Jurassic World: Fallen Kingdom is a fairly bad movie, but a hard one to actively dislike. It isn’t a travesty that denigrates a once-great franchise (one that was only great before it became a franchise) or a mishandled mess that could’ve been something more (does anyone really have any expectations for Jurassic movies at this point?); it’s just a rushed, listless sequel trying to capitalize on its predecessor’s somewhat unexpected success while expending as little effort as possible to be a movie worth seeing.
It’s been three years since the events of Jurassic World, and Isla Nublar is in trouble: a volcano is about to erupt, and when it does dinosaurs will be extinct once again. Claire Dearing (Bryce Dallas Howard), now some sort of dinosaur rights activist, is contacted by John Hammond’s old business partner Benjamin Lockwood (James Cromwell), who wants her to help him save as many dinosaur species as he can and bring them to a new island where they will be undisturbed by man or magma. Of course, she’ll need a hand from Owen Grady (Chris Pratt), the raptor wrangler and her now ex-boyfriend. But once they get to the island, they quickly discover all is not what it seems.
The setup is pretty simple, which makes sense; Pratt and Howard need to get to the island as quickly as possible or the movie will drag. The problem is, the entire film progresses with this attitude, constantly trying to get the characters from A to B post haste and never slowing down for pesky things like suspense, atmosphere or character development. Once Pratt leads the expedition to corral the dinosaurs – chief among them his best buddy Blue the raptor – no time is taken to show the dangers of the trek through Isla Nublar, or even to give the impression that they may not find their quarry before the volcano erupts; they stumble upon Blue in no time at all, and before the scene is over the first “twist” (the reveal of which will leave anyone who’s seen a movie before sighing and looking at their watch) happens. None of this has any impact because there’s no buildup. What if Pratt and his team found another dinosaur or two before Blue, with Pratt growing more and more worried that he’d never see his friend again? What if the terrain were more hazardous than they’d planned for and a couple of his companions were killed? You know, something to give what they’re doing stakes?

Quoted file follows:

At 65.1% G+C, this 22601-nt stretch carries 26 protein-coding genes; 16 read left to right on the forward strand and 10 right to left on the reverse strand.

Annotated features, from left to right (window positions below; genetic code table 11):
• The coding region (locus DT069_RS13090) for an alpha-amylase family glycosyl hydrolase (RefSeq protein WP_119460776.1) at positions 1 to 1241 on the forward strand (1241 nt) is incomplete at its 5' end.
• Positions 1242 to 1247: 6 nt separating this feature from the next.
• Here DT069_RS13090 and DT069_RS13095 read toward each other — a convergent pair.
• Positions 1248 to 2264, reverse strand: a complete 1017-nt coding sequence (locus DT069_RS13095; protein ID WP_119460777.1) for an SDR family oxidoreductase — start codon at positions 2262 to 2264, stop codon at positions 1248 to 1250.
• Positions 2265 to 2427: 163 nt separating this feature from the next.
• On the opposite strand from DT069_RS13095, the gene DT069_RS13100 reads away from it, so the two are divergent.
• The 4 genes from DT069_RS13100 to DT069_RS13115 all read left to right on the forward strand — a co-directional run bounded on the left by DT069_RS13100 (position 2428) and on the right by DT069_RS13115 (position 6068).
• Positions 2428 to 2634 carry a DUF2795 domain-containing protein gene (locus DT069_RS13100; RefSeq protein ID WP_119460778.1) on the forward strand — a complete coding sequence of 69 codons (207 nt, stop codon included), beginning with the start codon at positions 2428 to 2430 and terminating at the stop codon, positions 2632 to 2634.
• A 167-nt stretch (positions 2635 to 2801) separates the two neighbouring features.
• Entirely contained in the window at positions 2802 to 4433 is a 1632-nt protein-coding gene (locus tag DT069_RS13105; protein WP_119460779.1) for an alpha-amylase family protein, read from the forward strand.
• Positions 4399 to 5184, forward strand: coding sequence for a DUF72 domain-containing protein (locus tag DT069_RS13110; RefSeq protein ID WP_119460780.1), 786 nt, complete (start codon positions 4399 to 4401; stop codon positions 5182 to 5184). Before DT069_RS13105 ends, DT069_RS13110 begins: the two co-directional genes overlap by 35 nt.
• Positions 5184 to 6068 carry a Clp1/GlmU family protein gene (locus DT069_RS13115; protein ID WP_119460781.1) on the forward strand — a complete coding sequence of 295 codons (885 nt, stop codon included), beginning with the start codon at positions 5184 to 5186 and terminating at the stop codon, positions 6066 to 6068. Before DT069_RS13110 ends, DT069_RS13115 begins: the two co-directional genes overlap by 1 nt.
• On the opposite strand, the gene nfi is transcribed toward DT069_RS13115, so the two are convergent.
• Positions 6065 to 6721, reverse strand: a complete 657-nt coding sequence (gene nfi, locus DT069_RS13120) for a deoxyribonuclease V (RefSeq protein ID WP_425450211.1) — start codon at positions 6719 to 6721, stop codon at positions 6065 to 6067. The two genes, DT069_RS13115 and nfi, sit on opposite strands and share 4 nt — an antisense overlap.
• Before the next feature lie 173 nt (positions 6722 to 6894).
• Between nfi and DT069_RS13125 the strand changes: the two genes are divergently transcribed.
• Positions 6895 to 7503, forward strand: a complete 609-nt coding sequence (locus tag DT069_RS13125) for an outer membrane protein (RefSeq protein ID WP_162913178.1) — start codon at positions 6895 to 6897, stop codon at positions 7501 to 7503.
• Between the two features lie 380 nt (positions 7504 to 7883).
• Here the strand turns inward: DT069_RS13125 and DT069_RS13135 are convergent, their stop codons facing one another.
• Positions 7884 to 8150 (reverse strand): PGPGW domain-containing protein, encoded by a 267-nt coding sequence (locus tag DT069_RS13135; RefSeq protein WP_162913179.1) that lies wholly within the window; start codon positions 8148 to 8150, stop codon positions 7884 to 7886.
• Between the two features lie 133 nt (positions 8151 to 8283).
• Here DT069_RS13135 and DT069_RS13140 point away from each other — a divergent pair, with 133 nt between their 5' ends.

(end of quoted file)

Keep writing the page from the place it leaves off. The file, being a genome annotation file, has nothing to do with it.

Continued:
Howard doesn’t fare any better; even when things start to go wrong, she and her group never feel like they’re in any real danger. This is because Jurassic World: Fallen Kingdom often shifts tones, becoming silly and undercutting what should be nail-biting scenes. Howard’s nerdy sidekick Franklin (Justin Smith) is the kind of movie character nobody likes except mediocre filmmakers (or executives who force them into movies; either is possible) – he’s clearly supposed to be comic relief, but nothing he says or does is funny and you wish he’d just go away. His incessant whining, screaming and bumbling kill the tension by assuring us that he’s too goofy to die, and since we can be reasonably sure Howard will stick around too, there’s no reason to get invested in their plights. The other sidekick is Zia Rodriguez (Daniella Pineda), who is tough, sassy and absolutely nothing else. She and Franklin are types as opposed to characters, and neither one draws you in the way, for example, the supporting players in Jurassic Park did. Those people felt real, and as a result felt like they could die at any moment… and a number of them did! These two just take time away from the much more charismatic leads.